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Putin maintains staunch stance on Japan-Russia island row

LIMA, Nov. 21, Kyodo — Russian President Vladimir Putin showed no sign Sunday of softening his position on bilateral negotiations over concluding a peace treaty with Japan, while also broaching a proposed joint economic project on disputed islands already rejected by Tokyo.


Speaking at a press conference in Lima, Putin said concluding a peace treaty with Japan that has been delayed for decades over a territorial row is “not an easy path.”


Putin said he is “ready for dialogue” toward resolving the issue of sovereignty over the Russia-held islands off Hokkaido which Japan claims and “there are various options” for settling the row.


Putin said he and Japanese Prime Minister Shinzo Abe had discussed Russia’s proposal for joint economic activities on the contentious islands and expressed his desire to make that happen during their talks on Saturday.


Tokyo and Moscow have been in talks ahead of Putin’s visit to Japan next month on implementing a bilateral eight-point package aimed at helping boost the Russian economy overall.


But Japan has rejected the proposal for possible join economic projects on the Northern Territories as Japan’s involvement in one while Russia controls the region would mean Tokyo recognizes Russia’s sovereignty there.


“There has been no change to Japan’s basic position that we will resolve the issue of the return of the four islands and (then) conclude the peace treaty,” top Japanese government spokesman Yoshihide Suga told reporters in Tokyo on Tuesday, in reaction to Putin’s remarks.


For Japan, which has long held that it will pursue the peace treaty after first securing Russia’s recognition of Japanese sovereignty over the contentious chain of islands, Putin’s remark indicates that a resolution to the territorial issue is still a far-off prospect.


The Russian leader’s stance is sure to throw cold water on Japanese expectations that an Abe-Putin summit scheduled in Japan next month will yield a breakthrough on the island called the Southern Kurils by Moscow.


“The issue of the Northern Territories has gone unresolved for 70 years, so…it’s not an easy problem that can be resolved in one fell swoop,” Suga, chief Cabinet secretary, said Monday.


“I think (Abe and Putin) will negotiate from the standpoint of covering each issue that needs to be covered, one by one, to resolve the return of the four islands and conclude the peace treaty,” he said.


In connection with Putin’s account of possible joint economic activities, Suga indicated Monday that Japan will not participate in any project on the islands under Russian sovereignty.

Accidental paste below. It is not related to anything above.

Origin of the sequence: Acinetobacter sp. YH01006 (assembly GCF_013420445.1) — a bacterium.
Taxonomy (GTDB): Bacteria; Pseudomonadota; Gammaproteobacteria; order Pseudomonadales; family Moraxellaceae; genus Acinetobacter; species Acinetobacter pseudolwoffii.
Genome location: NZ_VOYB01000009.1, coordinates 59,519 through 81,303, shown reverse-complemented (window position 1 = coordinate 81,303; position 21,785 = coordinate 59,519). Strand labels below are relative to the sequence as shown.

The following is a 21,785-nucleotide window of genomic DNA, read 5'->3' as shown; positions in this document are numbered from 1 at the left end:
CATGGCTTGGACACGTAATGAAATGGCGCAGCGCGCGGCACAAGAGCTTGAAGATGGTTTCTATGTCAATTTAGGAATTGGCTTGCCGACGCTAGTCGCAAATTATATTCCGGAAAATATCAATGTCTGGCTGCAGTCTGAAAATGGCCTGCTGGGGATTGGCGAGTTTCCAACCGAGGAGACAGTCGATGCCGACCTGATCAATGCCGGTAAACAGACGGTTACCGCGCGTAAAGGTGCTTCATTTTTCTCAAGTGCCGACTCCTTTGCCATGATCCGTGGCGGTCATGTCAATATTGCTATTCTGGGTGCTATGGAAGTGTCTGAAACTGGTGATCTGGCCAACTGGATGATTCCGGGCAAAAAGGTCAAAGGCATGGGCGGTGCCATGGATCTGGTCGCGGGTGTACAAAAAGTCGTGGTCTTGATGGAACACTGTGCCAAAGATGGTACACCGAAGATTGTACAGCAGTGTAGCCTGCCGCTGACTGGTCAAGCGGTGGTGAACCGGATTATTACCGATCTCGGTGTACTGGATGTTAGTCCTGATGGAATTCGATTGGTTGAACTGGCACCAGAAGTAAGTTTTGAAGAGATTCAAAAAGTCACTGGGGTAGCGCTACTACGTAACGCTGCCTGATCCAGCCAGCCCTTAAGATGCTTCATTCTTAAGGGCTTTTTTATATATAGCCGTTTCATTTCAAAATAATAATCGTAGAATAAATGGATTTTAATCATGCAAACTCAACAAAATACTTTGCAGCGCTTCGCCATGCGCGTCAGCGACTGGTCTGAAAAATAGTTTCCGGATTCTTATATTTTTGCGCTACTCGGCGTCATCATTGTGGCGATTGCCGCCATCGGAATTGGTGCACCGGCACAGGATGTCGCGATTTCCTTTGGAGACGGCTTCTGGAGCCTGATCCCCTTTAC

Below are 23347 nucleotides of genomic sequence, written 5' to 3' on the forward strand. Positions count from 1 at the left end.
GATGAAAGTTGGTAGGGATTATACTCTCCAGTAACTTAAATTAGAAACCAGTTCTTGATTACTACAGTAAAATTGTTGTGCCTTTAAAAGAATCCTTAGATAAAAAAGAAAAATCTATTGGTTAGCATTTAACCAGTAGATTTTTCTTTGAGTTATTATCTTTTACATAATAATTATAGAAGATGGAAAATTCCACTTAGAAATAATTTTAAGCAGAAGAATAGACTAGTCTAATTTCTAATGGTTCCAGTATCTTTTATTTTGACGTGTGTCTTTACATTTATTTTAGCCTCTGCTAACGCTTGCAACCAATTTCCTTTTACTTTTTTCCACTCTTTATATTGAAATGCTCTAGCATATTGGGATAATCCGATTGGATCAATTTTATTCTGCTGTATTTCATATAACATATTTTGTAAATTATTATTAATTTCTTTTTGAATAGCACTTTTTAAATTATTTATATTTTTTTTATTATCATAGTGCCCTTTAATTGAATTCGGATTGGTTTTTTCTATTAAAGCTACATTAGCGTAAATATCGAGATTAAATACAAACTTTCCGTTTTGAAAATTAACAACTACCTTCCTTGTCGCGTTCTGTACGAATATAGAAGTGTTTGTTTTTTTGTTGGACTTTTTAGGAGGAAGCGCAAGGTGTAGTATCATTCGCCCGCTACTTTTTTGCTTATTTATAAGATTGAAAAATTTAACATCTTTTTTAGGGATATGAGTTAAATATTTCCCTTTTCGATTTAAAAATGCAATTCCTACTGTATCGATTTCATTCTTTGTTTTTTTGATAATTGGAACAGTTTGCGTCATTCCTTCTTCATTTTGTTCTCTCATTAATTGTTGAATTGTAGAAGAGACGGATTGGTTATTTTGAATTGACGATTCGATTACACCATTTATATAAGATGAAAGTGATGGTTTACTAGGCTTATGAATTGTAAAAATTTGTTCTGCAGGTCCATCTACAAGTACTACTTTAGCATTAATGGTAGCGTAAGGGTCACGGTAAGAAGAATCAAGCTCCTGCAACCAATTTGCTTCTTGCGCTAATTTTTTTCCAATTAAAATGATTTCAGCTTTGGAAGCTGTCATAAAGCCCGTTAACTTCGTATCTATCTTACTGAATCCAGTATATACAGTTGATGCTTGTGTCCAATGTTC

A senior Japanese Foreign Ministry official said joint business activities on the islands are “not something we can easily abide,” due to the recognition of Russian sovereignty they would effectively entail.


Putin’s remarks so close to the summit, which Abe has framed as a chance to make progress on the territorial row, have left Tokyo scrambling to figure out his true intentions on the issue through diplomatic routes.


Putin made the comments at a press conference in the Peruvian capital on the sidelines of the Asia-Pacific Economic Cooperation forum summit held over the weekend, having met Abe the day prior.


Abe told Putin on Saturday he wants to send Foreign Minister Fumio Kishida to Russia ahead of the summit in Japan, likely in an attempt to close the gap between the governments’ respective understandings of the issue as much as possible in time for the talks.


The “four islands” refer to the islands of Kunashiri, Etorofu and Shikotan and the Habomai islet group, seized by the Soviet Union at the end of World War II in 1945.


Moscow has said it stands by a 1956 Japan-Soviet Union joint declaration, which states that Shikotan and Habomai will be returned to Japan upon the conclusion of the peace treaty.


But “it’s not written on what basis, under whose sovereignty (Shikotan and Habomai fall) and under what conditions they should be returned,” Putin said Sunday.


“The Southern Kurils are now territory under Russian sovereignty,” he said.


Putin’s visit to Japan next month is set to include talks on Dec. 15 in Abe’s home prefecture of Yamaguchi in the country’s southwest. Abe told Putin Saturday that he also wants to hold a further meeting in Tokyo on Dec. 16.


The leaders had agreed to accelerate negotiations toward concluding the peace treaty when they met in May in the Black Sea resort of Sochi in southeastern Russia, where Abe presented to Putin an eight-point economic cooperation plan.


Since then, the Japanese government has primarily stressed the importance of the treaty negotiations, while remarks out of Moscow have centered on the potential for economic cooperation.

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